The Six Confrontation Strategies

"From the 36 Strategies of China"



7. Create something from nothing

You use the same feint twice. Having reacted to the first and often the second feint as well, the enemy will be hesitant to react to a third feint. Therefore the third feint is the actual attack catching your enemy with his guard down.

8. Sneak through the passage of Chencang

Attack the enemy with two convergent forces. The first is the direct attack, one that is obvious and for which the enemy prepares his defense.

The second is the indirect, the attack sinister, that the enemy does not expect and which causes him to divide his forces at the last minute leading to confusion and disaster.

This (confrontation strategies) proverb is literally translated as "openly repair the gallery roads, but sneak through the passage of Chencang".

The phrase originated from the Chu-Han contention, where Liu Bang retreated to the lands of Sichuan to prepare for a confrontation with Xiang Yu.

Once he was fully prepared, Liu Bang sent men to openly repair the gallery roads he had destroyed earlier, while secretly moving his troops towards Guanzhong through the small town of Chencang instead.

When Xiang Yu received news of Liu Bang repairing the gallery roads, he dismissed the threat since he knew the repairs would take years to complete.

This allowed Liu Bang to retake Guanzhong by surprise, and eventually led to his victory over Xiang Yu and the birth of the Han Dynasty.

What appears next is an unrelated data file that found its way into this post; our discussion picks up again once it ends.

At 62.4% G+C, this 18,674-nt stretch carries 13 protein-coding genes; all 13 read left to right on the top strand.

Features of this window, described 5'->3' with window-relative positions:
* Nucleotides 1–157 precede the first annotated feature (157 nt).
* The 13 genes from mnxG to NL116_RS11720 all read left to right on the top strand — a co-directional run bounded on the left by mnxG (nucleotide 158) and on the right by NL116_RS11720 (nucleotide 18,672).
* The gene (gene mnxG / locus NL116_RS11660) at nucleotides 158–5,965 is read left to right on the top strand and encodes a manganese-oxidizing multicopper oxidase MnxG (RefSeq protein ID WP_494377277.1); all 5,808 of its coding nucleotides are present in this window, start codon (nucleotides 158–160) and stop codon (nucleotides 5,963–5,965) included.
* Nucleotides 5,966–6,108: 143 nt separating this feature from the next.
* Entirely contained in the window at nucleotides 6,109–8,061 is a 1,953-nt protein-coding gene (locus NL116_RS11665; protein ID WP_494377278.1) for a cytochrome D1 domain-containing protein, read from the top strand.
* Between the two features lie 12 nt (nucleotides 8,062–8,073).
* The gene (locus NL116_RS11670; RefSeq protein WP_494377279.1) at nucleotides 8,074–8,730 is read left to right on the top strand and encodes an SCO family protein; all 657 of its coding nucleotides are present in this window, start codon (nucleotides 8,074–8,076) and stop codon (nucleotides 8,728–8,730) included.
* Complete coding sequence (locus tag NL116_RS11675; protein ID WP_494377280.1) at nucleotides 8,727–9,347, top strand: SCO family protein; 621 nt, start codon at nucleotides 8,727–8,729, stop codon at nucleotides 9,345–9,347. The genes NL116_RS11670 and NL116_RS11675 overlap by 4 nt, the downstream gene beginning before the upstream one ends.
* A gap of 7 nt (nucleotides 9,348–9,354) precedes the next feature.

9. Watch the fires burning across the river

Delay entering the field of battle until all the other players have become exhausted fighting amongst themselves. Then go in full strength and pick up the pieces.

10. Hide a knife behind a smile

Charm and ingratiate yourself to your enemy. When you have gained his trust, you move against him in secret.

11. Sacrifices the plum tree to preserve the peach tree

There are circumstances in which you must sacrifice short-term objectives in order to gain the long-term goal. This is the scapegoat strategy whereby someone else suffers the consequences so that the rest do not.

Cao Cao of the Three Kingdoms Period demonstrated this strategy. During a siege, Cao supplies ran low so he called in the supply captain and told him to dilute the rice with water to save grains.

When the soldiers started to complain, Cao ordered for the captain to be killed. He would explain to his troops that the captain has been selling supplies to the enemy.

This raises the army morale and they were victorious in a few more days.

12. Take the opportunity to pilfer a goat

While carrying out your plans be flexible enough to take advantage of any opportunity that presents itself, however small, and avail yourself of any profit, however slight.



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